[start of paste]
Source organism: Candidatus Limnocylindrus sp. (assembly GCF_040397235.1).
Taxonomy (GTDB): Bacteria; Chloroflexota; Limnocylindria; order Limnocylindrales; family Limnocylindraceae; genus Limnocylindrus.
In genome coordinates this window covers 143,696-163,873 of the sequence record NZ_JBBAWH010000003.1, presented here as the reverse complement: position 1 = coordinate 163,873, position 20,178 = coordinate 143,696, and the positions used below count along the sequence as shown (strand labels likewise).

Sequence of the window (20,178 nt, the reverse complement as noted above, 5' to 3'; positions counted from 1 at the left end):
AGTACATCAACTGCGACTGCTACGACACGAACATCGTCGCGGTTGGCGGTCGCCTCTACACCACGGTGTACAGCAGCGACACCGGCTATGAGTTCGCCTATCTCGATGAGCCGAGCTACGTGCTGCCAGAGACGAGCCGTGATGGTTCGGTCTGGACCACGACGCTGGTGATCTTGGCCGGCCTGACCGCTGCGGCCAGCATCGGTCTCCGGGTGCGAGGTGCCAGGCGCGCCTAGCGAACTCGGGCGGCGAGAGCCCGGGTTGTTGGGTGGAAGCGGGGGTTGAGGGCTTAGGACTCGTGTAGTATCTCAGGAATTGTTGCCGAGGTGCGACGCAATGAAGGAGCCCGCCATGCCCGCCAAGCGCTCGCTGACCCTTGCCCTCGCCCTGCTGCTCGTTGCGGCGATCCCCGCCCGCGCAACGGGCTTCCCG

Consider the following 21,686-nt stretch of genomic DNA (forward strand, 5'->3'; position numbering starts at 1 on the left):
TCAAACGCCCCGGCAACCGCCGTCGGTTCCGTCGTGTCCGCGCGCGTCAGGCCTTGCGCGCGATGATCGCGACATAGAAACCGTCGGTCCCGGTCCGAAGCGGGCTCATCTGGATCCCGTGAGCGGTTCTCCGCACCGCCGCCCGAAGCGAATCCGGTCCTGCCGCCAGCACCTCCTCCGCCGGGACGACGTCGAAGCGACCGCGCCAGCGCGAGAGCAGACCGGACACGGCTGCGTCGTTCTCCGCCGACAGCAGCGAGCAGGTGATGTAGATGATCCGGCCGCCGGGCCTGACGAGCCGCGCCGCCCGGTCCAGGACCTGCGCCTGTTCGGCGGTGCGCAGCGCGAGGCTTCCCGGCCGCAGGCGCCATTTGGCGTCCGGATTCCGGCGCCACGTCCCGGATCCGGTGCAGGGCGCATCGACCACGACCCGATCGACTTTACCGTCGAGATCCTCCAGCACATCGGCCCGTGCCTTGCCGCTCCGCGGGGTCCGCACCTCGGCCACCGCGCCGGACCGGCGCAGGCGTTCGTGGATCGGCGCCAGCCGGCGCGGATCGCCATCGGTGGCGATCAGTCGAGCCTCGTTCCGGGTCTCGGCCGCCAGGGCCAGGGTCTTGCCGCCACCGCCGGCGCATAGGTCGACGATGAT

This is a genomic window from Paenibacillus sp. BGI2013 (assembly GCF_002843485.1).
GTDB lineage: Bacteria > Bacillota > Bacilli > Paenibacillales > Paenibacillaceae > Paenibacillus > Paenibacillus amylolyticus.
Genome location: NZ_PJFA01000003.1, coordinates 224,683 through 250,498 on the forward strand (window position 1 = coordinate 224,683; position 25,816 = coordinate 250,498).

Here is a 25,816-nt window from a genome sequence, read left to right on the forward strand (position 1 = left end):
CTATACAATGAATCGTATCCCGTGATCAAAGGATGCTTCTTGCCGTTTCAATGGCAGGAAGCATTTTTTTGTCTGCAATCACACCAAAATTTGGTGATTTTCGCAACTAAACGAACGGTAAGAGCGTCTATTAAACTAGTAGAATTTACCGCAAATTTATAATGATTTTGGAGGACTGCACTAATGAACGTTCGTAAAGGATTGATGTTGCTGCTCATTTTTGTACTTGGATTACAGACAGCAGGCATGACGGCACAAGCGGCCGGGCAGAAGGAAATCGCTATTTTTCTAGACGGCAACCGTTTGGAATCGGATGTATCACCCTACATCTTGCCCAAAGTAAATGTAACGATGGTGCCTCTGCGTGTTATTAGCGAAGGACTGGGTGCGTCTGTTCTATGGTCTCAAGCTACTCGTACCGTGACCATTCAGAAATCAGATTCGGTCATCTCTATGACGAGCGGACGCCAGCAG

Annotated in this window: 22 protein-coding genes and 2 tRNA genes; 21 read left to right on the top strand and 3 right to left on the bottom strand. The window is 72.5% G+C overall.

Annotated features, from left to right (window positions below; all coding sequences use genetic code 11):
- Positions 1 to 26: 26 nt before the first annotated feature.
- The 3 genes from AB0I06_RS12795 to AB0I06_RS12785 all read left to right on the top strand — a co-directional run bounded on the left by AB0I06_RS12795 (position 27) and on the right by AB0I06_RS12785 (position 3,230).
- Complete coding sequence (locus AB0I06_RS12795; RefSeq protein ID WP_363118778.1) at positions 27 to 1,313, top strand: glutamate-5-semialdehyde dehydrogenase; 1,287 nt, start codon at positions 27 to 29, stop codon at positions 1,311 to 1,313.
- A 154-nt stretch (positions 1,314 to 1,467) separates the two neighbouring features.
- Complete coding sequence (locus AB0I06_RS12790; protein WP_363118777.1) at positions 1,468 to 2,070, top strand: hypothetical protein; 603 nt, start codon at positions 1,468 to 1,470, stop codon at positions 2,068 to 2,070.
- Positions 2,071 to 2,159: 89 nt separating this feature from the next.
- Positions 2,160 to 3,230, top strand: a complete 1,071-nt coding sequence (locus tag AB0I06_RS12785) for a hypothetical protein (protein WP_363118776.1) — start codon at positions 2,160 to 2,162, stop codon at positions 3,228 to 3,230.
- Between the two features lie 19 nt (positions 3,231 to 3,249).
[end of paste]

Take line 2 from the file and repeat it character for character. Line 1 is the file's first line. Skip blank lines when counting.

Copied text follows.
Taxonomy (GTDB): Bacteria; Chloroflexota; Limnocylindria; order Limnocylindrales; family Limnocylindraceae; genus Limnocylindrus.